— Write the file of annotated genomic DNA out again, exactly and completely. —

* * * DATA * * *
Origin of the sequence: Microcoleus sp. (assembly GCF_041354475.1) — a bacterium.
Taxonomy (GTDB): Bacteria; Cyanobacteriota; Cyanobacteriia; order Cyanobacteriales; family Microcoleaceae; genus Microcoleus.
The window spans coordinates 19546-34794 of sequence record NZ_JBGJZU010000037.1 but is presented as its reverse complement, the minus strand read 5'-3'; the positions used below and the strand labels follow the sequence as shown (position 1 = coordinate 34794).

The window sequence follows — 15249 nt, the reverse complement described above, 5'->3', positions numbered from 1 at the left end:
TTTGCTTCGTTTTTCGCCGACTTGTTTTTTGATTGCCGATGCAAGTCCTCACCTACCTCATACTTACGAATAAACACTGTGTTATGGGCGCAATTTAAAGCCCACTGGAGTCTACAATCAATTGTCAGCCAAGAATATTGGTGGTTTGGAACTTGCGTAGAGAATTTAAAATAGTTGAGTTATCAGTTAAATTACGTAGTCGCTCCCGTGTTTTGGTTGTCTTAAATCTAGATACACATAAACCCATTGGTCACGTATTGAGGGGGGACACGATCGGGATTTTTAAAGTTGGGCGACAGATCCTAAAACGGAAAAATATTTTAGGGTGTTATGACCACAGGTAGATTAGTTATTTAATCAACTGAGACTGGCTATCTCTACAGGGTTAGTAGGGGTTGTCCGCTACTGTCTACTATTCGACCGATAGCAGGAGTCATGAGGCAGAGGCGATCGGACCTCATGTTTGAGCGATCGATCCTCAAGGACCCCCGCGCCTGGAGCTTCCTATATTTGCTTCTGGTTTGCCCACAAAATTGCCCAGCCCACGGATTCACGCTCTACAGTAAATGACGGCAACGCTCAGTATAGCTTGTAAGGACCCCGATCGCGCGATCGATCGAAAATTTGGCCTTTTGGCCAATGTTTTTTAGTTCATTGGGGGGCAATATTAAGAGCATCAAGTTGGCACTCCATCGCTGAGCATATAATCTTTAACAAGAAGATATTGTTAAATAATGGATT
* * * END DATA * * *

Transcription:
Origin of the sequence: Microcoleus sp. (assembly GCF_041354475.1) — a bacterium.
Taxonomy (GTDB): Bacteria; Cyanobacteriota; Cyanobacteriia; order Cyanobacteriales; family Microcoleaceae; genus Microcoleus.
The window spans coordinates 19546-34794 of sequence record NZ_JBGJZU010000037.1 but is presented as its reverse complement, the minus strand read 5'-3'; the positions used below and the strand labels follow the sequence as shown (position 1 = coordinate 34794).

The window sequence follows — 15249 nt, the reverse complement described above, 5'->3', positions numbered from 1 at the left end:
TTTGCTTCGTTTTTCGCCGACTTGTTTTTTGATTGCCGATGCAAGTCCTCACCTACCTCATACTTACGAATAAACACTGTGTTATGGGCGCAATTTAAAGCCCACTGGAGTCTACAATCAATTGTCAGCCAAGAATATTGGTGGTTTGGAACTTGCGTAGAGAATTTAAAATAGTTGAGTTATCAGTTAAATTACGTAGTCGCTCCCGTGTTTTGGTTGTCTTAAATCTAGATACACATAAACCCATTGGTCACGTATTGAGGGGGGACACGATCGGGATTTTTAAAGTTGGGCGACAGATCCTAAAACGGAAAAATATTTTAGGGTGTTATGACCACAGGTAGATTAGTTATTTAATCAACTGAGACTGGCTATCTCTACAGGGTTAGTAGGGGTTGTCCGCTACTGTCTACTATTCGACCGATAGCAGGAGTCATGAGGCAGAGGCGATCGGACCTCATGTTTGAGCGATCGATCCTCAAGGACCCCCGCGCCTGGAGCTTCCTATATTTGCTTCTGGTTTGCCCACAAAATTGCCCAGCCCACGGATTCACGCTCTACAGTAAATGACGGCAACGCTCAGTATAGCTTGTAAGGACCCCGATCGCGCGATCGATCGAAAATTTGGCCTTTTGGCCAATGTTTTTTAGTTCATTGGGGGGCAATATTAAGAGCATCAAGTTGGCACTCCATCGCTGAGCATATAATCTTTAACAAGAAGATATTGTTAAATAATGGATT